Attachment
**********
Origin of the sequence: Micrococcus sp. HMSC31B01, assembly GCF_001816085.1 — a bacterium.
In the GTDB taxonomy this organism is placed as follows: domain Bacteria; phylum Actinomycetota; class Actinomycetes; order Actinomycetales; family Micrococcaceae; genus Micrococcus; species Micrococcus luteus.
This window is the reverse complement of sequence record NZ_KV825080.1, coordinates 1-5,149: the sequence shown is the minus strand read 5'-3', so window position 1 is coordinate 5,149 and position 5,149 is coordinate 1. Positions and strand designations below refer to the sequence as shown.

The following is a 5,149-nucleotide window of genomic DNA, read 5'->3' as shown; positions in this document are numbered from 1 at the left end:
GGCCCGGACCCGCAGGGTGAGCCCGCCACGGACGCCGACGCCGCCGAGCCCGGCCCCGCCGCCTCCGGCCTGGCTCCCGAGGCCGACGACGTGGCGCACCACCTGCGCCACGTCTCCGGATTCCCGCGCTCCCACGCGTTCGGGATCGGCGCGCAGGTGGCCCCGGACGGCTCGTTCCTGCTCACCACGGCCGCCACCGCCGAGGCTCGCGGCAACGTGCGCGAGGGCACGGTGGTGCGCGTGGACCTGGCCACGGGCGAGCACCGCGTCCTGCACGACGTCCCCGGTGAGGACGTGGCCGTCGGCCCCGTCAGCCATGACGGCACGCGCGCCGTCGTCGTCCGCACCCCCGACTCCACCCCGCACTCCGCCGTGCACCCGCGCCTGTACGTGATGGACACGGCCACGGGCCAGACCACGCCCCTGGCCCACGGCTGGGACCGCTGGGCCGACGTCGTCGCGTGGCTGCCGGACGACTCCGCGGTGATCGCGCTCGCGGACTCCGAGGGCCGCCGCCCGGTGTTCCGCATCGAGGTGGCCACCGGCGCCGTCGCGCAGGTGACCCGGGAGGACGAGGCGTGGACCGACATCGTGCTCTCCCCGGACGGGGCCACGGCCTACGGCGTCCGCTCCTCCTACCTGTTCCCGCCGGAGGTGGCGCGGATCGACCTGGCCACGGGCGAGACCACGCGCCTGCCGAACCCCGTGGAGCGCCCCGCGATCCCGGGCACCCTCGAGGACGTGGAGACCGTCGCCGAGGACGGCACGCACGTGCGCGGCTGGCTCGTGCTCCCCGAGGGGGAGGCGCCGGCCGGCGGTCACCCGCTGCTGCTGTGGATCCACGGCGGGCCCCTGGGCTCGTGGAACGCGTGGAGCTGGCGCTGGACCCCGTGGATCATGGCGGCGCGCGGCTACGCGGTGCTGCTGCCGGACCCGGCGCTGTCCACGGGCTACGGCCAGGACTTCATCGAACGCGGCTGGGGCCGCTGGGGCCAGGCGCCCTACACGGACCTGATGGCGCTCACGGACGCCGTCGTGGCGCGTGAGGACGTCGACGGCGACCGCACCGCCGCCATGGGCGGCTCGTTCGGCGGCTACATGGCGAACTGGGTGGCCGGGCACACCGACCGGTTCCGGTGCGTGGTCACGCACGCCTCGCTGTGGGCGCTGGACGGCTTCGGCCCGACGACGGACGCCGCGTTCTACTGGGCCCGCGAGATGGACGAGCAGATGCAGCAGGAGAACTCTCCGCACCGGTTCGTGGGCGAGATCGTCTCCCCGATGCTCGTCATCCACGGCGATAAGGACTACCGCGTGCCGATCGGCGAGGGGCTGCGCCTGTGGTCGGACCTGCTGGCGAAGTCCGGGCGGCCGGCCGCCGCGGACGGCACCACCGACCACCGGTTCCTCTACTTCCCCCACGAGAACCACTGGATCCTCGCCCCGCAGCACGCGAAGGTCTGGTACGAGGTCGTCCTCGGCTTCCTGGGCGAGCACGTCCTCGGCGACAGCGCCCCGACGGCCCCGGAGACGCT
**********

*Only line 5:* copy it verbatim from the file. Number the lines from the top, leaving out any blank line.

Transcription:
GGCCCGGACCCGCAGGGTGAGCCCGCCACGGACGCCGACGCCGCCGAGCCCGGCCCCGCCGCCTCCGGCCTGGCTCCCGAGGCCGACGACGTGGCGCACCACCTGCGCCACGTCTCCGGATTCCCGCGCTCCCACGCGTTCGGGATCGGCGCGCAGGTGGCCCCGGACGGCTCGTTCCTGCTCACCACGGCCGCCACCGCCGAGGCTCGCGGCAACGTGCGCGAGGGCACGGTGGTGCGCGTGGACCTGGCCACGGGCGAGCACCGCGTCCTGCACGACGTCCCCGGTGAGGACGTGGCCGTCGGCCCCGTCAGCCATGACGGCACGCGCGCCGTCGTCGTCCGCACCCCCGACTCCACCCCGCACTCCGCCGTGCACCCGCGCCTGTACGTGATGGACACGGCCACGGGCCAGACCACGCCCCTGGCCCACGGCTGGGACCGCTGGGCCGACGTCGTCGCGTGGCTGCCGGACGACTCCGCGGTGATCGCGCTCGCGGACTCCGAGGGCCGCCGCCCGGTGTTCCGCATCGAGGTGGCCACCGGCGCCGTCGCGCAGGTGACCCGGGAGGACGAGGCGTGGACCGACATCGTGCTCTCCCCGGACGGGGCCACGGCCTACGGCGTCCGCTCCTCCTACCTGTTCCCGCCGGAGGTGGCGCGGATCGACCTGGCCACGGGCGAGACCACGCGCCTGCCGAACCCCGTGGAGCGCCCCGCGATCCCGGGCACCCTCGAGGACGTGGAGACCGTCGCCGAGGACGGCACGCACGTGCGCGGCTGGCTCGTGCTCCCCGAGGGGGAGGCGCCGGCCGGCGGTCACCCGCTGCTGCTGTGGATCCACGGCGGGCCCCTGGGCTCGTGGAACGCGTGGAGCTGGCGCTGGACCCCGTGGATCATGGCGGCGCGCGGCTACGCGGTGCTGCTGCCGGACCCGGCGCTGTCCACGGGCTACGGCCAGGACTTCATCGAACGCGGCTGGGGCCGCTGGGGCCAGGCGCCCTACACGGACCTGATGGCGCTCACGGACGCCGTCGTGGCGCGTGAGGACGTCGACGGCGACCGCACCGCCGCCATGGGCGGCTCGTTCGGCGGCTACATGGCGAACTGGGTGGCCGGGCACACCGACCGGTTCCGGTGCGTGGTCACGCACGCCTCGCTGTGGGCGCTGGACGGCTTCGGCCCGACGACGGACGCCGCGTTCTACTGGGCCCGCGAGATGGACGAGCAGATGCAGCAGGAGAACTCTCCGCACCGGTTCGTGGGCGAGATCGTCTCCCCGATGCTCGTCATCCACGGCGATAAGGACTACCGCGTGCCGATCGGCGAGGGGCTGCGCCTGTGGTCGGACCTGCTGGCGAAGTCCGGGCGGCCGGCCGCCGCGGACGGCACCACCGACCACCGGTTCCTCTACTTCCCCCACGAGAACCACTGGATCCTCGCCCCGCAGCACGCGAAGGTCTGGTACGAGGTCGTCCTCGGCTTCCTGGGCGAGCACGTCCTCGGCGACAGCGCCCCGACGGCCCCGGAGACGCT